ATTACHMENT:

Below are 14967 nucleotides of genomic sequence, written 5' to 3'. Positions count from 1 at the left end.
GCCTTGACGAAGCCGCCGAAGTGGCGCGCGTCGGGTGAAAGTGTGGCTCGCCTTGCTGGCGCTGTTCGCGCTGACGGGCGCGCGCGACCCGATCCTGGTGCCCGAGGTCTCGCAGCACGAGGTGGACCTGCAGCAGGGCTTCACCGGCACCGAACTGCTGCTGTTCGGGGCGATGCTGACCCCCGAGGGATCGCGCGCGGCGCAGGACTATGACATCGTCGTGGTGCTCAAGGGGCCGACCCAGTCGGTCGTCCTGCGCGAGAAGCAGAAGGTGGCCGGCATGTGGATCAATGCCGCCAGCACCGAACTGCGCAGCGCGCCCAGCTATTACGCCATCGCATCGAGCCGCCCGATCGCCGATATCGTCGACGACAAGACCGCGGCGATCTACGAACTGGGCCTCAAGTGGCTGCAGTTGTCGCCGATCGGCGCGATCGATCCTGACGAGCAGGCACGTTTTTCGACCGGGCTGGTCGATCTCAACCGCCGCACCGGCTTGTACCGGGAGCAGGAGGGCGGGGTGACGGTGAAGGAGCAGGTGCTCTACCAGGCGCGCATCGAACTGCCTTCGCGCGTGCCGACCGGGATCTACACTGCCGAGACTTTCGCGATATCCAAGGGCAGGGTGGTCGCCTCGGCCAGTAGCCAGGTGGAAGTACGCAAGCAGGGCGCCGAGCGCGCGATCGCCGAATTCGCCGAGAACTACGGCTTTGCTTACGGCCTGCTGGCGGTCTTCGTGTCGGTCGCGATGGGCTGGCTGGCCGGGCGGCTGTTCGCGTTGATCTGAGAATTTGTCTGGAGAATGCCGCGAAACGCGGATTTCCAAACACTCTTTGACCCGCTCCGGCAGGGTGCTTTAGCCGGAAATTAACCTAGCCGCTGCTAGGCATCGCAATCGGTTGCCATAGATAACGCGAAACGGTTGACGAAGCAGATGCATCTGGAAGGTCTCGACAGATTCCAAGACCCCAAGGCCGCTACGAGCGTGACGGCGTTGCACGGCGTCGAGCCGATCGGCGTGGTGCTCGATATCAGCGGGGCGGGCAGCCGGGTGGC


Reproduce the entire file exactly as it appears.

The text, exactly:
Below are 14967 nucleotides of genomic sequence, written 5' to 3'. Positions count from 1 at the left end.
GCCTTGACGAAGCCGCCGAAGTGGCGCGCGTCGGGTGAAAGTGTGGCTCGCCTTGCTGGCGCTGTTCGCGCTGACGGGCGCGCGCGACCCGATCCTGGTGCCCGAGGTCTCGCAGCACGAGGTGGACCTGCAGCAGGGCTTCACCGGCACCGAACTGCTGCTGTTCGGGGCGATGCTGACCCCCGAGGGATCGCGCGCGGCGCAGGACTATGACATCGTCGTGGTGCTCAAGGGGCCGACCCAGTCGGTCGTCCTGCGCGAGAAGCAGAAGGTGGCCGGCATGTGGATCAATGCCGCCAGCACCGAACTGCGCAGCGCGCCCAGCTATTACGCCATCGCATCGAGCCGCCCGATCGCCGATATCGTCGACGACAAGACCGCGGCGATCTACGAACTGGGCCTCAAGTGGCTGCAGTTGTCGCCGATCGGCGCGATCGATCCTGACGAGCAGGCACGTTTTTCGACCGGGCTGGTCGATCTCAACCGCCGCACCGGCTTGTACCGGGAGCAGGAGGGCGGGGTGACGGTGAAGGAGCAGGTGCTCTACCAGGCGCGCATCGAACTGCCTTCGCGCGTGCCGACCGGGATCTACACTGCCGAGACTTTCGCGATATCCAAGGGCAGGGTGGTCGCCTCGGCCAGTAGCCAGGTGGAAGTACGCAAGCAGGGCGCCGAGCGCGCGATCGCCGAATTCGCCGAGAACTACGGCTTTGCTTACGGCCTGCTGGCGGTCTTCGTGTCGGTCGCGATGGGCTGGCTGGCCGGGCGGCTGTTCGCGTTGATCTGAGAATTTGTCTGGAGAATGCCGCGAAACGCGGATTTCCAAACACTCTTTGACCCGCTCCGGCAGGGTGCTTTAGCCGGAAATTAACCTAGCCGCTGCTAGGCATCGCAATCGGTTGCCATAGATAACGCGAAACGGTTGACGAAGCAGATGCATCTGGAAGGTCTCGACAGATTCCAAGACCCCAAGGCCGCTACGAGCGTGACGGCGTTGCACGGCGTCGAGCCGATCGGCGTGGTGCTCGATATCAGCGGGGCGGGCAGCCGGGTGGC